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Original research article
Reliability of single office blood pressure measurements
  1. Thilo Burkard1,2,
  2. Michael Mayr1,
  3. Clemens Winterhalder3,
  4. Licia Leonardi3,
  5. Jens Eckstein3,
  6. Annina Salome Vischer1
  1. 1Hypertension Clinic, ESH Hypertension Centre of Excellence, Medical Outpatient Department, University Hospital Basel, Basel, Switzerland
  2. 2Department of Cardiology, University Hospital Basel, Basel, Switzerland
  3. 3Department of Internal Medicine, University Hospital Basel, Basel, Switzerland
  1. Correspondence to Dr Annina Salome Vischer, Hypertension Clinic, ESH Hypertension Centre of Excellence, Medical Outpatient Department, University Hospital Basel, 4031 Basel, Switzerland; annina.vischer{at}usb.ch

Abstract

Objectives Standard operating procedures for office blood pressure measurement (OBPM) vary greatly between guidelines and studies. We aimed to compare the difference between a single OBPM and the mean of the three following measurements. Further, we studied how many patients with possible hypertension may be missed due to short-term masked hypertension (STMH) and how many might be overdiagnosed due to short-term white coat hypertension (STWCH).

Design and setting In this cross-sectional, single-centre trial, 1000 adult subjects were enrolled. After 5 min of rest, four sequential standard OBPMs were performed at 2 min intervals in a quiet room in sitting position. We compared the first (fBPM) to the mean of the second to fourth measurement (mBPM). STMH was defined as fBPM <140 mm Hg systolic and <90 mm Hg diastolic and mBPM systolic ≥140 mm Hg or diastolic ≥90 mm Hg. STWCH was defined as fBPM systolic ≥140 mm Hg or diastolic ≥90 mm Hg and mBPM <140 mm Hg systolic and <90 mm Hg diastolic.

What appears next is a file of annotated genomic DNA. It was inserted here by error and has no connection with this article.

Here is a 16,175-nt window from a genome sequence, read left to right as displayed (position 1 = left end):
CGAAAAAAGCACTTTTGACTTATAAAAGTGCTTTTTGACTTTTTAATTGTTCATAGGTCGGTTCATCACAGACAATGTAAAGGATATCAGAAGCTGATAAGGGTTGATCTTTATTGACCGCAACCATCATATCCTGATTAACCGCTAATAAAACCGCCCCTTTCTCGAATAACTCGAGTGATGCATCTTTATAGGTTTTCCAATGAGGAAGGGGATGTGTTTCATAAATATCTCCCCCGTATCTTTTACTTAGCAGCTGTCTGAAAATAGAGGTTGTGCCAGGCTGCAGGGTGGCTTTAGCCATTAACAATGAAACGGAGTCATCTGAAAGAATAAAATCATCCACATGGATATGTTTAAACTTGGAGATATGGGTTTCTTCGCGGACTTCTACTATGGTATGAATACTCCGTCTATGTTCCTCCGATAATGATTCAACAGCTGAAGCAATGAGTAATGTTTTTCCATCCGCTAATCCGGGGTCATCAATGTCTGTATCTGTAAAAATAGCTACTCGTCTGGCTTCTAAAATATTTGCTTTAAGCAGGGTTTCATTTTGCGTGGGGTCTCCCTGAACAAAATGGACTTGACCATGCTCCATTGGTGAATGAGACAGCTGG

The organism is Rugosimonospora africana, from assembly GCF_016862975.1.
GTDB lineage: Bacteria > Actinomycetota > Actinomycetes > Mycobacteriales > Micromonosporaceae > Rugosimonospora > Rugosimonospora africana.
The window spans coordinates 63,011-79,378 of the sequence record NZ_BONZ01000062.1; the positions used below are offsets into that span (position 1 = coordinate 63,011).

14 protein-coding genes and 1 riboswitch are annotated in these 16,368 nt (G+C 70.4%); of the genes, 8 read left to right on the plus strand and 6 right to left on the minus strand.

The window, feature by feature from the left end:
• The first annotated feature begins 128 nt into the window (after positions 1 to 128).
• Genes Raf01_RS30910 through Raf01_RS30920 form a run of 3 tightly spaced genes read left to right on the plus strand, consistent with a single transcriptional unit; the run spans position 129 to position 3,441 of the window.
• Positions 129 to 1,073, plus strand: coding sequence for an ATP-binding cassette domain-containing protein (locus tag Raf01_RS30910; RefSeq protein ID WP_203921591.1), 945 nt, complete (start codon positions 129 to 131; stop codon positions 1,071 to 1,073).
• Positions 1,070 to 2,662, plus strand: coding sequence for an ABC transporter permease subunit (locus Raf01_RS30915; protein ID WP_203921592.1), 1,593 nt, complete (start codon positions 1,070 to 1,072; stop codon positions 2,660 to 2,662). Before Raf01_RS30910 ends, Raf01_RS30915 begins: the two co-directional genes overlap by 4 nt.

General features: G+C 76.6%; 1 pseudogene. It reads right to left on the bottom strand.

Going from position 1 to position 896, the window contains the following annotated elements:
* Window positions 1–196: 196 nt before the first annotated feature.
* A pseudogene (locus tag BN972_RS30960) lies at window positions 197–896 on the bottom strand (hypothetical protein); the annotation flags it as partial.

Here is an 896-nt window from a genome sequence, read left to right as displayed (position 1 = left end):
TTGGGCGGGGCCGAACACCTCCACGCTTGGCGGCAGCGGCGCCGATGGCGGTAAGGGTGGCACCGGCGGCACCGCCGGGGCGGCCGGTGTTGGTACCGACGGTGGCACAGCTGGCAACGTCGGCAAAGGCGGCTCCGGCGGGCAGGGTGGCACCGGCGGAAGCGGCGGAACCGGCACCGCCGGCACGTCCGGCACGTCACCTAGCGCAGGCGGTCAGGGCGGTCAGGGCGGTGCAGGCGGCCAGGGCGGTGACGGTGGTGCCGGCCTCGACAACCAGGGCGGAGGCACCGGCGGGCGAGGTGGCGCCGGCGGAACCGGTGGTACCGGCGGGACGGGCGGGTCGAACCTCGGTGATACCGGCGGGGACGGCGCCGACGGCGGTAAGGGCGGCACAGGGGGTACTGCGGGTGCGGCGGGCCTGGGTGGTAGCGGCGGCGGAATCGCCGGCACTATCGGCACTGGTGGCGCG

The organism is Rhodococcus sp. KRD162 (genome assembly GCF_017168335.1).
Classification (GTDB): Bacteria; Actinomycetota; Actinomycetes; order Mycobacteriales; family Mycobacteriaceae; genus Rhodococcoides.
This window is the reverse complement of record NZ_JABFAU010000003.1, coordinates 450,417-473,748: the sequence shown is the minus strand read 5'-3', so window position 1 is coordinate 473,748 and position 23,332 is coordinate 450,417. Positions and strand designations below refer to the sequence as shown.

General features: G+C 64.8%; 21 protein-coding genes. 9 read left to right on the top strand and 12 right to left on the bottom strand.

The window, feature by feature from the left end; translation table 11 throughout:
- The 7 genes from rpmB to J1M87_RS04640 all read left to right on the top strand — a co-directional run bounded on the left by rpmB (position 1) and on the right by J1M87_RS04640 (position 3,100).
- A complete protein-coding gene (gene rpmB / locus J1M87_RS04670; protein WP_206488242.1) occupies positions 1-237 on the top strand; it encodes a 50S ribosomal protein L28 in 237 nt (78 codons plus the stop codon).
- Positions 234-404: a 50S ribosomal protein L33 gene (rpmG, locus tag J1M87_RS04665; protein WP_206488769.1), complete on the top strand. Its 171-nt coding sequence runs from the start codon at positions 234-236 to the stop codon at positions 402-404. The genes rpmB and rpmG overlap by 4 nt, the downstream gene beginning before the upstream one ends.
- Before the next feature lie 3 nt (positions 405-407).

Results Complete measurements were available in 802 subjects. Between fBPM and mBPM, 662 (82.5%), 441 (55%) and 208 (25.9%) subjects showed a difference in systolic and 531 (66.2%), 247 (30.8%) and 51 (6.4%) in diastolic blood pressure (BP) values of >2 mm Hg, >5 mm Hg and >10 mm Hg, respectively. In 3.4% of initially normotensives STMH and in 34.3% of initially hypertensives, STWCH was apparent.

Conclusions There are significant differences between a single OBPM and the mean of consecutive BP measurements. Our study provides evidence that a single OBPM should not be the preferred method and should be discouraged in future guidelines.

Trial registration number NCT02552030;Results.

  • hypertension
  • cardiac risk factors and prevention

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Footnotes

  • Contributors TB: conception and design of the work, analysis and interpretation of data, drafting the work, revising, final approval. MM: critical revision of intellectual content, final approval. CW: conception and design of the work, critical revision of intellectual content, final approval. LL: conception and design of the work, data collection, critical revision of intellectual content, final approval. JE: conception and design of the work, critical revision of intellectual content, final approval. ASV: conception and design of the analysis and interpretation of data, drafting the work, revising, final approval.

  • Funding This research received no specific grant from any funding agency in the public, commercial or not-for-profit sectors.

  • Competing interests None declared.

  • Patient consent Obtained.

  • Ethics approval Ethical committee northwestern and central Switzerland (EKNZ 2015-287).

  • Provenance and peer review Not commissioned; externally peer reviewed.

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